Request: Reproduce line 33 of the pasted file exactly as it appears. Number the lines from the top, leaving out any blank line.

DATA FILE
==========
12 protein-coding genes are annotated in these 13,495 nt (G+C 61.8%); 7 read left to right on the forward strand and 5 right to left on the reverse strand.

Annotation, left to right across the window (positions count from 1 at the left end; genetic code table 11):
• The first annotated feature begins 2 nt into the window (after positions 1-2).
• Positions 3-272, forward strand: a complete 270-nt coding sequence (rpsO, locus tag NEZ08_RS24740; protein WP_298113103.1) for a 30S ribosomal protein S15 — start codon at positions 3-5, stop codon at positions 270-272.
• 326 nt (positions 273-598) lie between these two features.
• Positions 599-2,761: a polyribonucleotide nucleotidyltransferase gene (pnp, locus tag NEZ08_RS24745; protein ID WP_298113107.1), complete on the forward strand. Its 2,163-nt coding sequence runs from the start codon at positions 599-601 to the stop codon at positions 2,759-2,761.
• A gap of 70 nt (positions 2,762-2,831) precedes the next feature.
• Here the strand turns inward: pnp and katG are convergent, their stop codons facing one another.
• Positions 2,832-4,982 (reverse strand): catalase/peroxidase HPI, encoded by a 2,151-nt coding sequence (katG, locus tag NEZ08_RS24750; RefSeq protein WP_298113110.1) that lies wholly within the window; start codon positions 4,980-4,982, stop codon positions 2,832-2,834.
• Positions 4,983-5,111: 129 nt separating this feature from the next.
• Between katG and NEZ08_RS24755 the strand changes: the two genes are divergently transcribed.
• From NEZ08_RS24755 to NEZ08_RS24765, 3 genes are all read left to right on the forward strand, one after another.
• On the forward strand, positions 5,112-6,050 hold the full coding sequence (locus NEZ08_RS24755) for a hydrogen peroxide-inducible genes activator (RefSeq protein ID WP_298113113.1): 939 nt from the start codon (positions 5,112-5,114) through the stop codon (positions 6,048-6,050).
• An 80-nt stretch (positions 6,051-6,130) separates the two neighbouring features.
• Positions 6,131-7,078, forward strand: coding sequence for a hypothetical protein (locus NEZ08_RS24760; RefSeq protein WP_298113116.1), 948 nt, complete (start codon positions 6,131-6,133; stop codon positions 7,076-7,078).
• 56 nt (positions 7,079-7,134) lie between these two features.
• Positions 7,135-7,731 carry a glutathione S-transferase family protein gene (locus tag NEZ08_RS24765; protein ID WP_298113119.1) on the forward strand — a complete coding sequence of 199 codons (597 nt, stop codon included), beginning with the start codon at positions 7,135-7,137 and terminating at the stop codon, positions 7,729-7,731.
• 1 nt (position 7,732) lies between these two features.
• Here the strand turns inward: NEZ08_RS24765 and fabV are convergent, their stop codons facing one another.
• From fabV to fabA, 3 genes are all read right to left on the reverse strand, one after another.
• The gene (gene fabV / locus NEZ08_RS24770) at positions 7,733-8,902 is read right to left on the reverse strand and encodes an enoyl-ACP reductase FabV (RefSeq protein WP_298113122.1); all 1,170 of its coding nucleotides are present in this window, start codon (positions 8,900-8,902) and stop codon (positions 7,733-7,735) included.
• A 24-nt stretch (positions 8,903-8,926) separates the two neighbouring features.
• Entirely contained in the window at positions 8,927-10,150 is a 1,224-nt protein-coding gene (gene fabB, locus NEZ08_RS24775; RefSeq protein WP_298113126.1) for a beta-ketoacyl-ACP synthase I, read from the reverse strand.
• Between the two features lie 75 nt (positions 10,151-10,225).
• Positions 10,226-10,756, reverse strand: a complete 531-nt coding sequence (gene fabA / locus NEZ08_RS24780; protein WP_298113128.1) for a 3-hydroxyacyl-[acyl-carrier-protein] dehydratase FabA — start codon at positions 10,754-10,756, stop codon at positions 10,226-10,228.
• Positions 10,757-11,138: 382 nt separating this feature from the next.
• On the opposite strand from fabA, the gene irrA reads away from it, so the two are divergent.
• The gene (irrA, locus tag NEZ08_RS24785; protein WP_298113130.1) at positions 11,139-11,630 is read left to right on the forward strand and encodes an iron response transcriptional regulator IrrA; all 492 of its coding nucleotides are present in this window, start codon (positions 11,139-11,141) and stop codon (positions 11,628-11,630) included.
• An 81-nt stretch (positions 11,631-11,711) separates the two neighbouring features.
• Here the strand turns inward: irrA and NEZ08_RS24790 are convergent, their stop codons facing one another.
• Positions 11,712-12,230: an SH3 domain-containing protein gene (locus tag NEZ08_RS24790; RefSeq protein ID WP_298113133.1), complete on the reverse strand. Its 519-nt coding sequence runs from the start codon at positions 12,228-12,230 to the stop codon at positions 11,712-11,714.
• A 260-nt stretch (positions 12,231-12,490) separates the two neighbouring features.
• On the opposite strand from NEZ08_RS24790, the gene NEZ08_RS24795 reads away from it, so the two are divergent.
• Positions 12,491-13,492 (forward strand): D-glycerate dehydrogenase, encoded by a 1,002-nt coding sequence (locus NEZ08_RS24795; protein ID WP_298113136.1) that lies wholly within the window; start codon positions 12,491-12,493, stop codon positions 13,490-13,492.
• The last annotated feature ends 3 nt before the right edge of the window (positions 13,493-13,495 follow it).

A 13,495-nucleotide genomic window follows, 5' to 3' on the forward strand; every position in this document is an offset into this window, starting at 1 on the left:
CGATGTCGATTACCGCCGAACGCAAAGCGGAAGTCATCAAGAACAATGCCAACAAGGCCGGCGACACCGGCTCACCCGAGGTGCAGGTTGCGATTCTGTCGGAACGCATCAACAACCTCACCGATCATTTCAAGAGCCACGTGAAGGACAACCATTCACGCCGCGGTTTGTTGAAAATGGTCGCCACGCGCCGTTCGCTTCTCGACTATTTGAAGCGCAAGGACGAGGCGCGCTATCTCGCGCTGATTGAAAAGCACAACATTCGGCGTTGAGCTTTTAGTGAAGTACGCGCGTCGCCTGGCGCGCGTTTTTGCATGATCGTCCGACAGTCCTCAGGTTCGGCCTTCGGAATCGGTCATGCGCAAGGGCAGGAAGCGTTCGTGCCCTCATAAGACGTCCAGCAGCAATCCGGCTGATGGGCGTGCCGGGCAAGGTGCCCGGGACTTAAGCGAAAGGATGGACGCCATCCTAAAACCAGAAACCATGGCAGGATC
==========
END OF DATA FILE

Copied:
• On the opposite strand from NEZ08_RS24790, the gene NEZ08_RS24795 reads away from it, so the two are divergent.